It's 1968 All Over Again, and King's Fight For Unions Is Still Essential
by Michael Honey
February 23 2011
In light of the clash of wills in
remember the teachings of Dr. Martin Luther King, Jr. One of
King's slogans that we rarely hear is this one
King spoke these words in
midst of a strike of 1,200 black sanitation workers that had
lasted over a month. After rousing them to a fever pitch,
King called for a general strike by all workers to shut the
city down on behalf of the sanitation workers.
What was the demand of these workers? Improved wages and
benefits, yes, but their key demand was that the City of
collection of union dues, without which they knew they could
not maintain their union.
These are the very two items that Wisconsin's Gov. Scott
as did Mayor Henry Loeb in
union bargaining rights and dues collection, you can kill the union.
Also like Loeb,
taxes for business he raises costs for workers and says
ending union power will benefit the fiscal health of the
bargain collectively, even though the workers have accepted
a tripling of their health-care costs and a wage cut to help
offset the state's fiscal crisis.
right to join a union for 14,000 state-financed child-care
and home-care workers, among the most overworked and
underpaid of public servants. In other states, Republicans
want to adopt "right to work" (for less) laws that would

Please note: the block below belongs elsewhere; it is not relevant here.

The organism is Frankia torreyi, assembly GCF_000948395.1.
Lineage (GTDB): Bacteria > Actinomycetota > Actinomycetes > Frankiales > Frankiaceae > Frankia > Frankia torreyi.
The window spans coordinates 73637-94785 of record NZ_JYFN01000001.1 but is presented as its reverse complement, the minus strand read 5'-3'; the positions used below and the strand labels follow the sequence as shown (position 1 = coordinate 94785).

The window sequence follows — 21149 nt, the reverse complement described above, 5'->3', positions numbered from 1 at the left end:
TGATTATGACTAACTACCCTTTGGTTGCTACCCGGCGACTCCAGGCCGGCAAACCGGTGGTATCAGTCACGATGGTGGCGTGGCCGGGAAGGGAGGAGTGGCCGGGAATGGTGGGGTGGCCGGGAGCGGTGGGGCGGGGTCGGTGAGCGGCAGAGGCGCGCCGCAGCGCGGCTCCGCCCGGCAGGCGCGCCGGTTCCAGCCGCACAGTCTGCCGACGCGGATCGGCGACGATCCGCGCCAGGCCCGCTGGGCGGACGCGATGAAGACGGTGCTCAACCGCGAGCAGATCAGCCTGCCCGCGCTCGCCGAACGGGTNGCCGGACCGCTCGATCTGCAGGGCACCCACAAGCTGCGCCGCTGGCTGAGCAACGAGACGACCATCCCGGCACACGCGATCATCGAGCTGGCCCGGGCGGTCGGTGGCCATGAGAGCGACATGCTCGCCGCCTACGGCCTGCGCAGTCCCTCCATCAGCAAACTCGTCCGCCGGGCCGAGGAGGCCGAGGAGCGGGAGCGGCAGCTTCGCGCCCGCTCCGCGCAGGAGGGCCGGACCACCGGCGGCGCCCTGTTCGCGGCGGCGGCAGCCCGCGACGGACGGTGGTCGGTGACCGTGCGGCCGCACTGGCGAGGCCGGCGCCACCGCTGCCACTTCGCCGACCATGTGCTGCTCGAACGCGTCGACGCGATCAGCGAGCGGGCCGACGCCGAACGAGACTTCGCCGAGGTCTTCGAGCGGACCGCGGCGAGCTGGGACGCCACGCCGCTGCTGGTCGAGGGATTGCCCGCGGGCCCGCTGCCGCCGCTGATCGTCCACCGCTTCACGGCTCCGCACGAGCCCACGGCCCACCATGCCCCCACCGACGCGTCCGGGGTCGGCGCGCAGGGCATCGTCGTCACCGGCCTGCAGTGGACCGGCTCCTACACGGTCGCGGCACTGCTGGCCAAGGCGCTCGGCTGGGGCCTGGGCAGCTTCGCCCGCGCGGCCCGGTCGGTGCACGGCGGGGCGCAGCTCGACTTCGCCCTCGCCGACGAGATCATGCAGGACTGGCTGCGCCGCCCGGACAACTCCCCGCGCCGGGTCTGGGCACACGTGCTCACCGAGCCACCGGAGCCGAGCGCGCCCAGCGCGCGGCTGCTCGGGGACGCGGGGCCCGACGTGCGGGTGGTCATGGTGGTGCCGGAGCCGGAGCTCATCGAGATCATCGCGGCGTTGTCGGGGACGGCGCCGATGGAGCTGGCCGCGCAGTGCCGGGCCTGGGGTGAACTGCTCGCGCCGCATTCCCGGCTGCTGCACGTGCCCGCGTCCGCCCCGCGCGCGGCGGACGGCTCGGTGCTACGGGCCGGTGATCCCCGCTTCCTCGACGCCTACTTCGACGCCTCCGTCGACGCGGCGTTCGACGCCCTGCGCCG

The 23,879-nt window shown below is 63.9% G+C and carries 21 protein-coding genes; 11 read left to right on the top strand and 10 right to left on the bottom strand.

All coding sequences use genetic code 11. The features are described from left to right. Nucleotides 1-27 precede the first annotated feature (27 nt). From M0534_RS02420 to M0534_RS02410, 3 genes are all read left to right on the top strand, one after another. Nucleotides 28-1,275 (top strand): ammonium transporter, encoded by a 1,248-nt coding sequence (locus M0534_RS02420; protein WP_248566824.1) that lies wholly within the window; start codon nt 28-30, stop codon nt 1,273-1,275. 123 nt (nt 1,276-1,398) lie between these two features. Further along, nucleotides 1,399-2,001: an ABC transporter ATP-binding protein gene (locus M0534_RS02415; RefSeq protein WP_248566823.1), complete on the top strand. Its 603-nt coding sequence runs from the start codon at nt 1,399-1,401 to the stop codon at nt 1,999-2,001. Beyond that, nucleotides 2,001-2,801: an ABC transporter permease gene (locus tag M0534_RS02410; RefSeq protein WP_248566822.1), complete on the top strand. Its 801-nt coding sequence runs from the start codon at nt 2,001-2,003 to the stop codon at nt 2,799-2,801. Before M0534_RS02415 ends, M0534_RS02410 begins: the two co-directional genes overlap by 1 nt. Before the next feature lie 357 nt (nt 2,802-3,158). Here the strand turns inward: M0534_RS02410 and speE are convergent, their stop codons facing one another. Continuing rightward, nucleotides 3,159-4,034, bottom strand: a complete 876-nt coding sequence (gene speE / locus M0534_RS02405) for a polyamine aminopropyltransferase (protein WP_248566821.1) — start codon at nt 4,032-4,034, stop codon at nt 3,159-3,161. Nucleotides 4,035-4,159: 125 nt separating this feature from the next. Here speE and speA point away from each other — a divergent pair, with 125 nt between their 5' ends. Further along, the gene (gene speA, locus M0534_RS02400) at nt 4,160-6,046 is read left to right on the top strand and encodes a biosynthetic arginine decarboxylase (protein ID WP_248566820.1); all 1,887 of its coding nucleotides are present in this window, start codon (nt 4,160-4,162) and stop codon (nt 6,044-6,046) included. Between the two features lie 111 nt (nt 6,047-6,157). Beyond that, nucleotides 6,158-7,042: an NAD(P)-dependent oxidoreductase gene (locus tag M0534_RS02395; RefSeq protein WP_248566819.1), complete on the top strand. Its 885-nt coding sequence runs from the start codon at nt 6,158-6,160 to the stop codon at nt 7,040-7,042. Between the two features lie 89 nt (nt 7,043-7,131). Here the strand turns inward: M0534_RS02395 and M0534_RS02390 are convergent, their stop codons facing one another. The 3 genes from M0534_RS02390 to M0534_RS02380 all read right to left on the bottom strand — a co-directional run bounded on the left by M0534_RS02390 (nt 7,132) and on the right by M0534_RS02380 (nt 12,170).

take away the requirement that workers in unionized jobs pay
union dues. This would undermine the unions while, in King's
words, providing "no rights and no work."
Republicans now have public-employee unions in their cross-
hairs. This is the latest and potentially most deadly phase
of government assault on unions. Ever since the Reagan
counterrevolution, government policies joined with private
sector profiteers have vastly worsened racial-economic
inequalities, created a gambling casino on Wall Street and
paved the way for the current economic crisis.
Conservatives rationalize their attacks on unions by saying
unionized public workers are unfairly privileged. But they
only look privileged by comparison to the rest of the
working class, which is suffering economic catastrophe and
has almost entirely lost the benefits of unionization. Yet
class envy is an easy means to divide and rule.
Racism is another part of the Republican arsenal of divide
and rule. Thanks to the destruction of manufacturing jobs
and unions, black and Latino workers in manual occupations
have disproportionately suffered high rates of poverty and
incarceration as many of their families disintegrate. The
one toe-hold many black and minority workers (and especially
women among them) still have in the economy is in unionized
public employment. Now, the Republicans want to take that away.
In one stroke, by eliminating both bargaining rights and
union dues, Republicans can insure that organized, dues-
paying workers and particularly minorities and women will no
longer provide a potent base for the Democratic Party. There
will be few grassroots organizations left to counter the
huge infusion of money into politics by the rich.
state government out of its budgetary hole. But it would be
a huge mistake for anyone to go beyond that and buy into